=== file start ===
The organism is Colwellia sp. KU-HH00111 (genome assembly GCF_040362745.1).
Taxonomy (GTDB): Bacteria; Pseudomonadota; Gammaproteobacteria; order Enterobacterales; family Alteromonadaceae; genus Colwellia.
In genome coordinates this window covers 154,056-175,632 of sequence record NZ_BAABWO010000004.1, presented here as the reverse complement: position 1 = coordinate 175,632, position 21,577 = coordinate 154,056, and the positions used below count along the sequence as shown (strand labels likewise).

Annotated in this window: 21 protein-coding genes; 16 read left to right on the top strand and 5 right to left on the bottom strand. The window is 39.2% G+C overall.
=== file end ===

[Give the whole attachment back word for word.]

The organism is Colwellia sp. KU-HH00111 (genome assembly GCF_040362745.1).
Taxonomy (GTDB): Bacteria; Pseudomonadota; Gammaproteobacteria; order Enterobacterales; family Alteromonadaceae; genus Colwellia.
In genome coordinates this window covers 154,056-175,632 of sequence record NZ_BAABWO010000004.1, presented here as the reverse complement: position 1 = coordinate 175,632, position 21,577 = coordinate 154,056, and the positions used below count along the sequence as shown (strand labels likewise).

Annotated in this window: 21 protein-coding genes; 16 read left to right on the top strand and 5 right to left on the bottom strand. The window is 39.2% G+C overall.